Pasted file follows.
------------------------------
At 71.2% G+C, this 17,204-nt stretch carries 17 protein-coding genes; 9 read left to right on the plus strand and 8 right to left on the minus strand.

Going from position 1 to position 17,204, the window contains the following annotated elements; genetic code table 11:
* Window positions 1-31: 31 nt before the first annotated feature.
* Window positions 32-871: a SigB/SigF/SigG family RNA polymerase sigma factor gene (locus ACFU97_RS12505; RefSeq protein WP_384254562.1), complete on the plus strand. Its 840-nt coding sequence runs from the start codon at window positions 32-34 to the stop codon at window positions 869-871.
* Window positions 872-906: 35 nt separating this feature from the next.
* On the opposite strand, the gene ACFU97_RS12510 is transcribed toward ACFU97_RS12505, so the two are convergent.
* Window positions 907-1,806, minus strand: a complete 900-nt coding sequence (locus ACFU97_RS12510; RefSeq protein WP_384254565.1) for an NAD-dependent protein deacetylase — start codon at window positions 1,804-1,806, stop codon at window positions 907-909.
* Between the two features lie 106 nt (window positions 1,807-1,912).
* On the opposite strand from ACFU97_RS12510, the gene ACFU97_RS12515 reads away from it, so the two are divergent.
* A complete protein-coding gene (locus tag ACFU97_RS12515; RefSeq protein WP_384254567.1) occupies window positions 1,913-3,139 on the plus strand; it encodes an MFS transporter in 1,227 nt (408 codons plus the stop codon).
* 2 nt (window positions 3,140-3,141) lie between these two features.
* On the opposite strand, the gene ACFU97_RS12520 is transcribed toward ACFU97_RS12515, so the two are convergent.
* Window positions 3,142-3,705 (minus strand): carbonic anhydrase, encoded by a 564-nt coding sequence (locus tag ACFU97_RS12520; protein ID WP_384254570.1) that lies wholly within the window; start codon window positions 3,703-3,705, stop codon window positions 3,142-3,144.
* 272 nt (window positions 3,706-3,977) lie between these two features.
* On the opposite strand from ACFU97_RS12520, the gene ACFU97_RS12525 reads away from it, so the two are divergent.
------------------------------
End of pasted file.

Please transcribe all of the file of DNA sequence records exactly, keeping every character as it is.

At 71.2% G+C, this 17,204-nt stretch carries 17 protein-coding genes; 9 read left to right on the plus strand and 8 right to left on the minus strand.

Going from position 1 to position 17,204, the window contains the following annotated elements; genetic code table 11:
* Window positions 1-31: 31 nt before the first annotated feature.
* Window positions 32-871: a SigB/SigF/SigG family RNA polymerase sigma factor gene (locus ACFU97_RS12505; RefSeq protein WP_384254562.1), complete on the plus strand. Its 840-nt coding sequence runs from the start codon at window positions 32-34 to the stop codon at window positions 869-871.
* Window positions 872-906: 35 nt separating this feature from the next.
* On the opposite strand, the gene ACFU97_RS12510 is transcribed toward ACFU97_RS12505, so the two are convergent.
* Window positions 907-1,806, minus strand: a complete 900-nt coding sequence (locus ACFU97_RS12510; RefSeq protein WP_384254565.1) for an NAD-dependent protein deacetylase — start codon at window positions 1,804-1,806, stop codon at window positions 907-909.
* Between the two features lie 106 nt (window positions 1,807-1,912).
* On the opposite strand from ACFU97_RS12510, the gene ACFU97_RS12515 reads away from it, so the two are divergent.
* A complete protein-coding gene (locus tag ACFU97_RS12515; RefSeq protein WP_384254567.1) occupies window positions 1,913-3,139 on the plus strand; it encodes an MFS transporter in 1,227 nt (408 codons plus the stop codon).
* 2 nt (window positions 3,140-3,141) lie between these two features.
* On the opposite strand, the gene ACFU97_RS12520 is transcribed toward ACFU97_RS12515, so the two are convergent.
* Window positions 3,142-3,705 (minus strand): carbonic anhydrase, encoded by a 564-nt coding sequence (locus tag ACFU97_RS12520; protein ID WP_384254570.1) that lies wholly within the window; start codon window positions 3,703-3,705, stop codon window positions 3,142-3,144.
* 272 nt (window positions 3,706-3,977) lie between these two features.
* On the opposite strand from ACFU97_RS12520, the gene ACFU97_RS12525 reads away from it, so the two are divergent.